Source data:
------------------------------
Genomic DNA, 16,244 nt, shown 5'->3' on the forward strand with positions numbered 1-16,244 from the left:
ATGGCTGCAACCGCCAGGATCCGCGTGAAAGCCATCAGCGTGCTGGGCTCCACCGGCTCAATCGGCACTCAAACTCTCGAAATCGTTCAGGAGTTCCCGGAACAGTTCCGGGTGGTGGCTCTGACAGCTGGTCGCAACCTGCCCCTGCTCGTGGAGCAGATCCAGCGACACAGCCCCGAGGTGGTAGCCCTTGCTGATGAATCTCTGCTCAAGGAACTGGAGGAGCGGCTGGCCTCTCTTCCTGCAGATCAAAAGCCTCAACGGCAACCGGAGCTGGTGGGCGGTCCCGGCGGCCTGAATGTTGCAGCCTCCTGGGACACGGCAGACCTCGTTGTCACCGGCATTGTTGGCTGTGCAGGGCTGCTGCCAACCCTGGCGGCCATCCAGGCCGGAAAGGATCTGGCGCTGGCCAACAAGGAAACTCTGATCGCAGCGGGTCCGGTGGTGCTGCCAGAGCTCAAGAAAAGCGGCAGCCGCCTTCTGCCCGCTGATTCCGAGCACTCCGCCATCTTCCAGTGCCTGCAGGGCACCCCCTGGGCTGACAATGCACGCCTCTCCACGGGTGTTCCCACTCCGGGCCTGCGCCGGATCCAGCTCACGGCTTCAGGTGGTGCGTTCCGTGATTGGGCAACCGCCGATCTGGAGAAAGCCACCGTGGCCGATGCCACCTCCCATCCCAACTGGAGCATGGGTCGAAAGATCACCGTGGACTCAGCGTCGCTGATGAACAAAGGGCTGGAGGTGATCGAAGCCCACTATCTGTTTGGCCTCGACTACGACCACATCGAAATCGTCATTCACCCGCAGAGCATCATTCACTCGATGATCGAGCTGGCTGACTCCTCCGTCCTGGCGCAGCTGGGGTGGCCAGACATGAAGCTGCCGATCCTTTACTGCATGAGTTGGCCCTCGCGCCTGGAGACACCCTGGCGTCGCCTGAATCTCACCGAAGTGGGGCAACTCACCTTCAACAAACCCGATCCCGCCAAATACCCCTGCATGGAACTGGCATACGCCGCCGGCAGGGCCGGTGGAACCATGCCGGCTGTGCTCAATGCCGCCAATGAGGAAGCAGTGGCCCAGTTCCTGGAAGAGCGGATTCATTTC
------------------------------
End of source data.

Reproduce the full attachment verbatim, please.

Genomic DNA, 16,244 nt, shown 5'->3' on the forward strand with positions numbered 1-16,244 from the left:
ATGGCTGCAACCGCCAGGATCCGCGTGAAAGCCATCAGCGTGCTGGGCTCCACCGGCTCAATCGGCACTCAAACTCTCGAAATCGTTCAGGAGTTCCCGGAACAGTTCCGGGTGGTGGCTCTGACAGCTGGTCGCAACCTGCCCCTGCTCGTGGAGCAGATCCAGCGACACAGCCCCGAGGTGGTAGCCCTTGCTGATGAATCTCTGCTCAAGGAACTGGAGGAGCGGCTGGCCTCTCTTCCTGCAGATCAAAAGCCTCAACGGCAACCGGAGCTGGTGGGCGGTCCCGGCGGCCTGAATGTTGCAGCCTCCTGGGACACGGCAGACCTCGTTGTCACCGGCATTGTTGGCTGTGCAGGGCTGCTGCCAACCCTGGCGGCCATCCAGGCCGGAAAGGATCTGGCGCTGGCCAACAAGGAAACTCTGATCGCAGCGGGTCCGGTGGTGCTGCCAGAGCTCAAGAAAAGCGGCAGCCGCCTTCTGCCCGCTGATTCCGAGCACTCCGCCATCTTCCAGTGCCTGCAGGGCACCCCCTGGGCTGACAATGCACGCCTCTCCACGGGTGTTCCCACTCCGGGCCTGCGCCGGATCCAGCTCACGGCTTCAGGTGGTGCGTTCCGTGATTGGGCAACCGCCGATCTGGAGAAAGCCACCGTGGCCGATGCCACCTCCCATCCCAACTGGAGCATGGGTCGAAAGATCACCGTGGACTCAGCGTCGCTGATGAACAAAGGGCTGGAGGTGATCGAAGCCCACTATCTGTTTGGCCTCGACTACGACCACATCGAAATCGTCATTCACCCGCAGAGCATCATTCACTCGATGATCGAGCTGGCTGACTCCTCCGTCCTGGCGCAGCTGGGGTGGCCAGACATGAAGCTGCCGATCCTTTACTGCATGAGTTGGCCCTCGCGCCTGGAGACACCCTGGCGTCGCCTGAATCTCACCGAAGTGGGGCAACTCACCTTCAACAAACCCGATCCCGCCAAATACCCCTGCATGGAACTGGCATACGCCGCCGGCAGGGCCGGTGGAACCATGCCGGCTGTGCTCAATGCCGCCAATGAGGAAGCAGTGGCCCAGTTCCTGGAAGAGCGGATTCATTTC